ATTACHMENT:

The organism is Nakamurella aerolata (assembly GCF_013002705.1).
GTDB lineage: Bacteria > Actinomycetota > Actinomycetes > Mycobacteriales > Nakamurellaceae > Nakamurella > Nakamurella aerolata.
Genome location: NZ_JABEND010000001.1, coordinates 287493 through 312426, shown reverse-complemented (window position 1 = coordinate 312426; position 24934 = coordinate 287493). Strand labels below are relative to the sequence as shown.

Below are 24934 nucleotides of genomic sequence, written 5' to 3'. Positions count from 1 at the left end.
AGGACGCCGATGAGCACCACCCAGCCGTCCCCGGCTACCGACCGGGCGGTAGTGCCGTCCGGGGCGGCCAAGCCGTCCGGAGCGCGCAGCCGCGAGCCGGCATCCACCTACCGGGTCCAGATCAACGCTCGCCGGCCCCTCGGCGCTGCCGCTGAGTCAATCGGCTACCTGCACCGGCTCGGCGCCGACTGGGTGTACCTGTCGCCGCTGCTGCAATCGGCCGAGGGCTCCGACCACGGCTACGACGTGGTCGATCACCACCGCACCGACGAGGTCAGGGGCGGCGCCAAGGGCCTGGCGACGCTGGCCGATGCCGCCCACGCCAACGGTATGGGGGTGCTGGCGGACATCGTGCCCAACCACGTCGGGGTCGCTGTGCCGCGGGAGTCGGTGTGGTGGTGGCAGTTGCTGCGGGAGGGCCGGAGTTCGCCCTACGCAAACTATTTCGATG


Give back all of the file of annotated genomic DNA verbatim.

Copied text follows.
The organism is Nakamurella aerolata (assembly GCF_013002705.1).
GTDB lineage: Bacteria > Actinomycetota > Actinomycetes > Mycobacteriales > Nakamurellaceae > Nakamurella > Nakamurella aerolata.
Genome location: NZ_JABEND010000001.1, coordinates 287493 through 312426, shown reverse-complemented (window position 1 = coordinate 312426; position 24934 = coordinate 287493). Strand labels below are relative to the sequence as shown.

Below are 24934 nucleotides of genomic sequence, written 5' to 3'. Positions count from 1 at the left end.
AGGACGCCGATGAGCACCACCCAGCCGTCCCCGGCTACCGACCGGGCGGTAGTGCCGTCCGGGGCGGCCAAGCCGTCCGGAGCGCGCAGCCGCGAGCCGGCATCCACCTACCGGGTCCAGATCAACGCTCGCCGGCCCCTCGGCGCTGCCGCTGAGTCAATCGGCTACCTGCACCGGCTCGGCGCCGACTGGGTGTACCTGTCGCCGCTGCTGCAATCGGCCGAGGGCTCCGACCACGGCTACGACGTGGTCGATCACCACCGCACCGACGAGGTCAGGGGCGGCGCCAAGGGCCTGGCGACGCTGGCCGATGCCGCCCACGCCAACGGTATGGGGGTGCTGGCGGACATCGTGCCCAACCACGTCGGGGTCGCTGTGCCGCGGGAGTCGGTGTGGTGGTGGCAGTTGCTGCGGGAGGGCCGGAGTTCGCCCTACGCAAACTATTTCGATG